In February, Carriageworks will be the home of the First Nations Gathering Space Marri Madung Butbut (Many Brave Hearts) for Sydney WorldPride with a free art party by The Huxleys and many other theatre, drag and family events. Also, during WorldPride, Performance Space and Performing Lines present two 24 hour performance events - Day for Night: The Pleasure Arc and 24 Hour Grumble Boogie with Betty Grumble creating an inclusive queer utopia midday to midday 18 - 19 February.

Celebrating contemporary Australian art, The National 4: Australian Art Now returns in 2023 30 March – 25 June, presented by four of Sydney’s leading cultural institutions – Carriageworks, the Art Gallery of New South Wales, Campbelltown Arts Centre, and the Museum of Contemporary Art Australia. The biennial survey of contemporary art showcases work made by artists across Country, across generations and across artistic practices, with the Carriageworks presentation curated by Freja Carmichael and Aarna Fitzgerald Hanley.

The world premiere of resident company Marrugeku’s Burrbgaja Yalirra 2 will be presented 21 – 29 April, a trilogy of short works curated by Artistic Directors Dalisa Pigram and Rachael Swain that trace histories of migration, relocation, cultural adaption and survival and draws on the power of ancestral presence to remember the future. Burrbgaja Yalirra 2 has a focus on fostering new choreographic approaches by combining traditional and contemporary dance frameworks in new collaborations between artists from specific northern Australian communities and those of maritime nations of Southeast Asia and Melanesia.

On May 7, the Cut N Polish: Artists Car Boot Sale returns after an overwhelming response to the inaugural event in 2022 that saw an attendance of over 6000 visitors. The one-day event, by artists Consuelo Cavaniglia, Jonny Niesche and Brendan Van Hek, provides the opportunity for over 60 artists to sell new works, pieces from their back catalogue, collaborations, and side projects direct to the public in a ‘cash and carry’ market model with all sale proceeds going directly to the artists.

On 24 June, Ensemble Offspring will present Incredible Floridas, chamber music at its most intense, visceral and radical. Viewers will experience a brooding and complex masterpiece by the great Australian modernist Richard Meale, with contemporary tributes from Augustin Braud, Jack Symonds and Josephine Macken.

Force Majeure’s new dance work IDK will be presented 22 – 26 August, interrogating the expectations we have of ourselves and others. The work looks at the danger, risk and uncertainty expectations can hold, as well as the joy, freedom and ecstasy of the everyday.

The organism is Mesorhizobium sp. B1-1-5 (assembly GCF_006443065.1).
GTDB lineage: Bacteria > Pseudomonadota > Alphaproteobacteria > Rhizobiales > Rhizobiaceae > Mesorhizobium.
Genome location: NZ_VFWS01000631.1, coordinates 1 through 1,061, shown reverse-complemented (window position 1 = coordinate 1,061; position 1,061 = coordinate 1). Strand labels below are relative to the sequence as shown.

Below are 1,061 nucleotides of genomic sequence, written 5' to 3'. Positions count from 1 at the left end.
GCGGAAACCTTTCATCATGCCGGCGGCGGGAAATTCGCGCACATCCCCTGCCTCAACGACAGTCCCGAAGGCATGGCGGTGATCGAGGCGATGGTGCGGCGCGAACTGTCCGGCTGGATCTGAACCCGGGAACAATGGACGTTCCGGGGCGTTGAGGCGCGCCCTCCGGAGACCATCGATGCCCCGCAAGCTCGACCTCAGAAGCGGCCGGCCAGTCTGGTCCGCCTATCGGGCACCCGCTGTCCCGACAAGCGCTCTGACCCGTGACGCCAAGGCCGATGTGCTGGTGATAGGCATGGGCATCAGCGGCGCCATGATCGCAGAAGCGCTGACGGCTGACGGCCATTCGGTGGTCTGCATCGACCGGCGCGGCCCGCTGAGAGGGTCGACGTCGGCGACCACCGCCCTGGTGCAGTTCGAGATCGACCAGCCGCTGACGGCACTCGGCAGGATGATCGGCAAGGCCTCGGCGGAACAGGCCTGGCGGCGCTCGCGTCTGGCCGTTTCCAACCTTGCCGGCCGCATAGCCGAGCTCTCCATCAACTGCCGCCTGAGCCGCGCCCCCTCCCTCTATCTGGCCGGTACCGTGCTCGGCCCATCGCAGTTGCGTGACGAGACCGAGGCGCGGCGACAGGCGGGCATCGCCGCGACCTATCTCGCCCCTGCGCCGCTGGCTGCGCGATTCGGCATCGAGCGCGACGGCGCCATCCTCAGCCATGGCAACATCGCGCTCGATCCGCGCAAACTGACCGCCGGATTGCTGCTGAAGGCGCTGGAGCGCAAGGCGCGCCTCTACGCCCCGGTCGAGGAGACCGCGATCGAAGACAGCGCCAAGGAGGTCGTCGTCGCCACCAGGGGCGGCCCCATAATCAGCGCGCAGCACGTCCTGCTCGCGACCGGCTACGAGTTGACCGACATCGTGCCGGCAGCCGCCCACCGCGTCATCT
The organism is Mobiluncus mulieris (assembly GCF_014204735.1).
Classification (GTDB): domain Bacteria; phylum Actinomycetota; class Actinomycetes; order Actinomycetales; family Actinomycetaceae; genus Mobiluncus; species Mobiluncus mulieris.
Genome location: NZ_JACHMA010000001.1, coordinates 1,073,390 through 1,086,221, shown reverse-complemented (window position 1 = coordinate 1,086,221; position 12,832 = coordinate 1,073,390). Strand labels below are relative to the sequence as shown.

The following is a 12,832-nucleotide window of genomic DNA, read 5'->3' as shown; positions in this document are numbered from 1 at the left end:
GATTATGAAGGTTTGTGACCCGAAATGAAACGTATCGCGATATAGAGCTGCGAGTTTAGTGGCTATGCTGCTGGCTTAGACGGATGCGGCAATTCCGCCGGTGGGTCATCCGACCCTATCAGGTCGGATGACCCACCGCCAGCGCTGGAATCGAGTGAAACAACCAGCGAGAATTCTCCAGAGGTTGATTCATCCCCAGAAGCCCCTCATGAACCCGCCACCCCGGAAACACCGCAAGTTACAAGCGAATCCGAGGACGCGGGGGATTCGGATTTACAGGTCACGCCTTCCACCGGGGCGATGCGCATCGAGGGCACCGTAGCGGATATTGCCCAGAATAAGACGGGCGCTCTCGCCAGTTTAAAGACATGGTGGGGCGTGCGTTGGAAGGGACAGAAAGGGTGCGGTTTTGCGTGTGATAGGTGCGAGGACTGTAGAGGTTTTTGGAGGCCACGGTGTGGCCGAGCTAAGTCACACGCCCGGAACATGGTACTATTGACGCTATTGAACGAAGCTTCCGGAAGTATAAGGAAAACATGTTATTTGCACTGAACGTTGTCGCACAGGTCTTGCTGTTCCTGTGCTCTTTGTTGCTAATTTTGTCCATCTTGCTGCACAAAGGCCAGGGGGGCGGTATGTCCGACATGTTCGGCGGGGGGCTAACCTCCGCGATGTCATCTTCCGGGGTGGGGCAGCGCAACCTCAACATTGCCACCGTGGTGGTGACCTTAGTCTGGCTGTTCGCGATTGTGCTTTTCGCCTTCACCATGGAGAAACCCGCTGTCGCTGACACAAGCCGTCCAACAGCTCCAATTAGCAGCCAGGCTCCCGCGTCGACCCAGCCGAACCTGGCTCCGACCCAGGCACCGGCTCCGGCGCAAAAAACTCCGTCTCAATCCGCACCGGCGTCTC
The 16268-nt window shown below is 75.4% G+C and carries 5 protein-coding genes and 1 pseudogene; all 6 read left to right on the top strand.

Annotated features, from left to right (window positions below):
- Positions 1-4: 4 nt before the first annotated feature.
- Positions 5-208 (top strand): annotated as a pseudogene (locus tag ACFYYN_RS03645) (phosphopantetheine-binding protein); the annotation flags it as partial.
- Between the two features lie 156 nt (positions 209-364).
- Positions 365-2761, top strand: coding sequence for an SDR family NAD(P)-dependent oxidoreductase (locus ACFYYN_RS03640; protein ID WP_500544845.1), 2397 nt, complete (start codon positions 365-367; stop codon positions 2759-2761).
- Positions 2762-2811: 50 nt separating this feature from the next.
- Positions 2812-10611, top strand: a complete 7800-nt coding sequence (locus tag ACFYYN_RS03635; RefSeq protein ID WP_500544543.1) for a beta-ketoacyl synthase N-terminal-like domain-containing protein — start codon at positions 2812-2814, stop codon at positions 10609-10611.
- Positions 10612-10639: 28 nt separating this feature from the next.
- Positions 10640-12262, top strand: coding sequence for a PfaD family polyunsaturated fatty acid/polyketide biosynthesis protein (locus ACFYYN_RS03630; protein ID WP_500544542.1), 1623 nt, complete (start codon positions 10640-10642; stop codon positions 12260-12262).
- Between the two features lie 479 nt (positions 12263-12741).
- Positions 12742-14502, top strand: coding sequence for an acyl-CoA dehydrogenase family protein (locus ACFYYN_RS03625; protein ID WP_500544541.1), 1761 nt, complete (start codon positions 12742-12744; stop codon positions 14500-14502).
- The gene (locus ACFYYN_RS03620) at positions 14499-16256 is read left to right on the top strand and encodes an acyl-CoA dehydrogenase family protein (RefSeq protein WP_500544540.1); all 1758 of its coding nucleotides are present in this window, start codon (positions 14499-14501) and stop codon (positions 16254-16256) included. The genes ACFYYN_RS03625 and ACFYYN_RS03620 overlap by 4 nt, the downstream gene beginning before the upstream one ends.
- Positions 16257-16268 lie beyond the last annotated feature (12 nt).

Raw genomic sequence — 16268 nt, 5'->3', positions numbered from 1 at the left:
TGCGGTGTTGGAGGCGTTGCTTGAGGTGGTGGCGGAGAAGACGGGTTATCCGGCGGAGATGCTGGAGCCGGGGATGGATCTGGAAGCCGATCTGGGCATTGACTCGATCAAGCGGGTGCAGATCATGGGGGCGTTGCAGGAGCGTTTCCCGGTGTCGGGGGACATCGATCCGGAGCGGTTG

Yellamundie Festival, presented by Moogahlin Performing Arts returns on 18 – 30 September as a national and international showcase for First Peoples talent. From a national callout, six new works will be developed and presented in a three-day festival of live performance, yaans and events.

Sydney Chamber Opera will present earth.voice.body 29 September – 5 October; a new Australian work, a major work by a leading living international composer and a radical interpretation of a 20th century classic. Poulenc's La voix humaine will be performed alongside Kaija Saariaho's Quatre instants and Jack Symonds's The Shape of the Earth.

At the tail end of the year from 11 October until 10 December, Carriageworks presents the first major solo exhibition in Sydney by artist Salote Tawale. Drawing on her Indigenous Fijian and Anglo-Australian heritage, the project considers how memory relates to identity and place. With the exhibition space conceived as a ‘memory bank’, Tawale brings together paintings, sculpture, installation and video to investigate the complex and, at times, unreliable nature of memories. Inspired by family conversations, photographs and archival material – and drawing upon the artist’s personal experiences of race, class, ethnicity and gender in Australia – the project continues Tawale’s ongoing exploration of how the cultural identity of the individual sits within collective systems.

Alongside the weekly Carriageworks Farmers Market, a dynamic food program will be presented throughout the year, with quarterly events, celebrating the best new season produce with farmer talks, live cooking demonstrations and hands-on food experiences. Carriageworks closes the year with the popular Twilight Christmas Market, providing a curated selection of food related giftware and the best quality NSW produce for the festive season.

Other major events returning to Carriageworks in 2023 include Afterpay Australian Fashion Week and Sydney Contemporary.

Image Darunga Nura First Nations Dance Festival